Volvo’s new CEO, Jim Rowan, who has been at the helm for just over 100 days, announced on Wednesday that his new SUV, the EX90, will be released on November 9 and is “our first Volvo car in a new era – born electric, born with lidar.
“All Volvo EX90s will be fitted with an Invisible Safety Shield – a unique combination of the latest technology fueled by understanding the environment outside the car and the driver’s condition inside,” it said. he declares.
“With state-of-the-art sensors and software, our next car will be able to see the world in Point Cloud. These sensors are powered by Volvo Cars’ unique combination of advanced computing and software to enable improved safety in the digital age, as the three-point seat belt did in the late 1950s. The safety standard of our next car will exceed all other Volvo cars and we will continue to innovate until May there be no more collisions, until there are no more collisions and until we are 100% carbon free to protect even more lives.”
The EX90s will be equipped with eight cameras, five radars, 16 ultrasonic sensors and a “state-of-the-art” lidar sensor to create a 360-degree real-time view. Rowan said the lidar will be in the roofline and is a precision light-activated radar system that measures distance with a pulsed laser.
Volvo spokesman Thomas McIntyre Schultz told Repairer Driven News that the EX90’s systems will be controlled (called central computing) by a single central computer system rather than several separate smaller ECUs and computers. And Point Cloud Vision, via lidar, “will be used to enhance advanced driver assistance systems as it helps detect objects and create 3D point clouds, allowing the car to see at beyond human reach. Equipped with lidar and an AI-driven supercomputer as standard hardware and coupled with continuous software updates, our next-generation Volvo cars will be increasingly capable intervene if necessary to help prevent collisions.
Rowan said Volvo’s lidar “detects the road ahead in daylight or in total darkness at highway speeds. Something as small and non-reflective as a black tire on a black road at 120 meters in front of you, or a pedestrian at 250 meters [820 feet].”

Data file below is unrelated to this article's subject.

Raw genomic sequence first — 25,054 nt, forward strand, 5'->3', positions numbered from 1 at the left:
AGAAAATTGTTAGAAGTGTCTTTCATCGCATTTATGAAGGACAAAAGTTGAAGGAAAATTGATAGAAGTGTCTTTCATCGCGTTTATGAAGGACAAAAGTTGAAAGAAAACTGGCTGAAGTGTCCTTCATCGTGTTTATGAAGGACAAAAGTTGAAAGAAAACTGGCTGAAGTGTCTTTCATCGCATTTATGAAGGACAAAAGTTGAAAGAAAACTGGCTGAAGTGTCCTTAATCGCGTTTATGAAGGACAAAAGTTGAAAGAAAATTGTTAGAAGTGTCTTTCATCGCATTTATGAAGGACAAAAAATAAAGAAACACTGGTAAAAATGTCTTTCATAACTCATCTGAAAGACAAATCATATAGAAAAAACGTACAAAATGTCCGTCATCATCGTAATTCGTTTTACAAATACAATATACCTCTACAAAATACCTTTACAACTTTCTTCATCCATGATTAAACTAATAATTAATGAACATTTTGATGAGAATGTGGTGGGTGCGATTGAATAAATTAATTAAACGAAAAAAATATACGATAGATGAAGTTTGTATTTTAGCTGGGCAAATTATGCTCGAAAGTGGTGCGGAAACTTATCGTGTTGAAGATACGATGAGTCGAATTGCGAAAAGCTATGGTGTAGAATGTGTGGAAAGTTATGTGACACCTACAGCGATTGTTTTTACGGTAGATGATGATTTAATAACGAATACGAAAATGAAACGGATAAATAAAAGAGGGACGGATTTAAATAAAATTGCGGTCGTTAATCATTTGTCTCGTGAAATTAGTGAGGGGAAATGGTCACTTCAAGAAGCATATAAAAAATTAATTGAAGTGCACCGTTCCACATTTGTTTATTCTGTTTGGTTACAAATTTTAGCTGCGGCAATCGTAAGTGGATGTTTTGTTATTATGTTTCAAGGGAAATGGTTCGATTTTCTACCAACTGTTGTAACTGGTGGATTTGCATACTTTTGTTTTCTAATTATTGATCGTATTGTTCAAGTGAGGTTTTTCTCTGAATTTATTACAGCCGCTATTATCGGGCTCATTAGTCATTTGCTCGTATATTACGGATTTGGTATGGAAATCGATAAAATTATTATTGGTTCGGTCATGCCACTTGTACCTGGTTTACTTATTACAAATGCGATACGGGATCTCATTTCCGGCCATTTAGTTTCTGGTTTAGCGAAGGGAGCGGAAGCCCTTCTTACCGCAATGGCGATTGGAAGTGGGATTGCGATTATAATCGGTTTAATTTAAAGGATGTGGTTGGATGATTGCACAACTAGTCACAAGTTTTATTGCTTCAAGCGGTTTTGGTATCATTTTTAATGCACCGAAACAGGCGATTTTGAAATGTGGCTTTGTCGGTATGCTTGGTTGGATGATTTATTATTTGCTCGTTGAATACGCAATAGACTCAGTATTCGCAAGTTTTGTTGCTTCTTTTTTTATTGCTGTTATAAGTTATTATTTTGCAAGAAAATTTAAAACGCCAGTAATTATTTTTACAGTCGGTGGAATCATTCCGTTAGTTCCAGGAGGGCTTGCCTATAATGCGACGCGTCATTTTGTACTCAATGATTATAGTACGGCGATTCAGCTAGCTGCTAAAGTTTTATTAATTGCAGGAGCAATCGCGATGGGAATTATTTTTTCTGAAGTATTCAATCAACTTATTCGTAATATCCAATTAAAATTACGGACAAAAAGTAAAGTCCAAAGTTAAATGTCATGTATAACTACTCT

He noted that at 120 kph, or around 75 mph, 250 meters is 7.5 seconds, which is “more time to act and avoid collisions”.
In results released last month, only four of 23 vehicles passed the first nighttime test of automatic pedestrian emergency braking (PAEB) systems conducted by the Insurance Institute for Highway Safety (IIHS). More than half got a basic score or no credit. IIHS President David Harkey noted that “automakers can rise to this new challenge, as Ford, Nissan and Toyota each get higher ratings for certain models.”
Volvo said the aim of its new safety features is “to help people become better drivers by being there when they’re not at their best”.
Volvo’s research, based on its traffic accident database, indicates that their software and sensors could help reduce crashes resulting in serious injury or death by up to 20% and the OEM estimates that their vehicles can improve overall crash avoidance by up to 9%. %, or “millions of accidents avoided over time”.
“It would be a leap in safety that we haven’t seen in a very long time,” Rowan said.
And not only will the EX90 know what’s going on outside the vehicle, it’ll also know what’s going on inside with the driver thanks to new sensor technology and dual cameras that measure eye focus. . By measuring how long the driver looks at the road ahead, taking into account natural variations, the system understands when the driver’s eyes are focused away from driving.
Rowan said the vehicle will be able to tell when drivers are distracted, tired or need a break and will send out a warning signal that will increase in volume if necessary. If a driver fell ill or fell asleep, the EX90 would safely stop, turn on its hazard warning lights and call for help.
“Our research shows that by simply observing where the driver is looking and how often and for how long their eyes are closed, we can tell a lot about the driver’s condition,” said Volvo senior technical expert Emma Tivesten. Cars Safety Center, in a report. “Basing its calculations on the results of our research, the sensing system allows our cars to identify if the driver’s ability is impaired, perhaps due to drowsiness, distraction or other causes of inattention, and to offer further assistance in a manner that best suits the situation.”
The car’s capacitive steering wheel also plays a role, Volvo says, by detecting if the driver lets go of the steering wheel and monitoring steering stability. The EX90 will also be equipped with an interior radar detection system to remind drivers when other occupants remain inside the vehicle.
McIntyre Schultz told RDN that, as with all its current models, the EX90’s warranty will only remain valid if it is repaired in Volvo-certified workshops. Asked about the development and access to OEM repair procedures for the EX90, he said more information will be shared in future announcements.
In a press release following Rowan’s announcement, Volvo said the EX90 may also become smarter and safer over time as it learns new data and receives updates. Volvo has yet to release photos of the EX90 and the OEM has promised more details on the new all-electric model in the coming weeks ahead of its November debut.
Volvo didn’t provide any details on Wednesday about Ride Pilot, an autonomous feature the OEM says will be on its all-electric flagship SUV. In January, Volvo said that once available, it can be activated over-the-air via a subscription.
Feature image: Jim Rowan, CEO of Volvo Cars (Credit: Volvo)